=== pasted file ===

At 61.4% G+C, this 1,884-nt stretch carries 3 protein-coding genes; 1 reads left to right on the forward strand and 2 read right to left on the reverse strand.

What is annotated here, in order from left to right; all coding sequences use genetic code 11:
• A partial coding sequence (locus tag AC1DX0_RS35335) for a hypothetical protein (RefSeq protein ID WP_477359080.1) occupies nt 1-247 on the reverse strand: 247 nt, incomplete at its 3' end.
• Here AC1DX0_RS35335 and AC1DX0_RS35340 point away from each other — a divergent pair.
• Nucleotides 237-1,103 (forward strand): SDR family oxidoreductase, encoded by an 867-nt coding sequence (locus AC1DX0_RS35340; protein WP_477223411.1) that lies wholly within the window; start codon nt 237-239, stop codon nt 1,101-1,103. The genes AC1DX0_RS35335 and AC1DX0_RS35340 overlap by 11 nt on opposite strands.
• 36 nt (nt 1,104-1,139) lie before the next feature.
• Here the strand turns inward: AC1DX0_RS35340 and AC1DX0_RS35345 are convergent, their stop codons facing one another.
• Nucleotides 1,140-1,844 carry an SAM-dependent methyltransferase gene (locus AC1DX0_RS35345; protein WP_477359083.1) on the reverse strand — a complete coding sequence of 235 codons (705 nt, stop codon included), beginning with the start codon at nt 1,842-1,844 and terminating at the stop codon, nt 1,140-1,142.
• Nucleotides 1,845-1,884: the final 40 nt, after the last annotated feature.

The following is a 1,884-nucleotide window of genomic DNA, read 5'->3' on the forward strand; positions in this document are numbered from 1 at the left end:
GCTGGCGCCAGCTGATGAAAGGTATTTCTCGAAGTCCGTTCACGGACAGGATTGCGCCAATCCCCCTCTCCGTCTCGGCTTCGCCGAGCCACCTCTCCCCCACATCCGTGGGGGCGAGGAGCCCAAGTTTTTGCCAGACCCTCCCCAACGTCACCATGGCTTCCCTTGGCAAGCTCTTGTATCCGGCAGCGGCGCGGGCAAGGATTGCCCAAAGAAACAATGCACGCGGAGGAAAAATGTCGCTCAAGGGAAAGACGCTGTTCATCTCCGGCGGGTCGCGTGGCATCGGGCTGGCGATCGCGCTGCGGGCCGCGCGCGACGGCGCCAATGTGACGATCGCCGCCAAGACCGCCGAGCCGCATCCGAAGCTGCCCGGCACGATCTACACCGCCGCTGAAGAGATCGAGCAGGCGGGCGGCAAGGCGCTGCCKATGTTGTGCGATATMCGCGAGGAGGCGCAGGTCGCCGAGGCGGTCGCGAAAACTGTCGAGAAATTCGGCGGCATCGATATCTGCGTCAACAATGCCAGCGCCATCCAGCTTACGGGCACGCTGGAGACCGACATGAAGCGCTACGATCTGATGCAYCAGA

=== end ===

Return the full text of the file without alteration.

At 61.4% G+C, this 1,884-nt stretch carries 3 protein-coding genes; 1 reads left to right on the forward strand and 2 read right to left on the reverse strand.

What is annotated here, in order from left to right; all coding sequences use genetic code 11:
• A partial coding sequence (locus tag AC1DX0_RS35335) for a hypothetical protein (RefSeq protein ID WP_477359080.1) occupies nt 1-247 on the reverse strand: 247 nt, incomplete at its 3' end.
• Here AC1DX0_RS35335 and AC1DX0_RS35340 point away from each other — a divergent pair.
• Nucleotides 237-1,103 (forward strand): SDR family oxidoreductase, encoded by an 867-nt coding sequence (locus AC1DX0_RS35340; protein WP_477223411.1) that lies wholly within the window; start codon nt 237-239, stop codon nt 1,101-1,103. The genes AC1DX0_RS35335 and AC1DX0_RS35340 overlap by 11 nt on opposite strands.
• 36 nt (nt 1,104-1,139) lie before the next feature.
• Here the strand turns inward: AC1DX0_RS35340 and AC1DX0_RS35345 are convergent, their stop codons facing one another.
• Nucleotides 1,140-1,844 carry an SAM-dependent methyltransferase gene (locus AC1DX0_RS35345; protein WP_477359083.1) on the reverse strand — a complete coding sequence of 235 codons (705 nt, stop codon included), beginning with the start codon at nt 1,842-1,844 and terminating at the stop codon, nt 1,140-1,142.
• Nucleotides 1,845-1,884: the final 40 nt, after the last annotated feature.

The following is a 1,884-nucleotide window of genomic DNA, read 5'->3' on the forward strand; positions in this document are numbered from 1 at the left end:
GCTGGCGCCAGCTGATGAAAGGTATTTCTCGAAGTCCGTTCACGGACAGGATTGCGCCAATCCCCCTCTCCGTCTCGGCTTCGCCGAGCCACCTCTCCCCCACATCCGTGGGGGCGAGGAGCCCAAGTTTTTGCCAGACCCTCCCCAACGTCACCATGGCTTCCCTTGGCAAGCTCTTGTATCCGGCAGCGGCGCGGGCAAGGATTGCCCAAAGAAACAATGCACGCGGAGGAAAAATGTCGCTCAAGGGAAAGACGCTGTTCATCTCCGGCGGGTCGCGTGGCATCGGGCTGGCGATCGCGCTGCGGGCCGCGCGCGACGGCGCCAATGTGACGATCGCCGCCAAGACCGCCGAGCCGCATCCGAAGCTGCCCGGCACGATCTACACCGCCGCTGAAGAGATCGAGCAGGCGGGCGGCAAGGCGCTGCCKATGTTGTGCGATATMCGCGAGGAGGCGCAGGTCGCCGAGGCGGTCGCGAAAACTGTCGAGAAATTCGGCGGCATCGATATCTGCGTCAACAATGCCAGCGCCATCCAGCTTACGGGCACGCTGGAGACCGACATGAAGCGCTACGATCTGATGCAYCAGA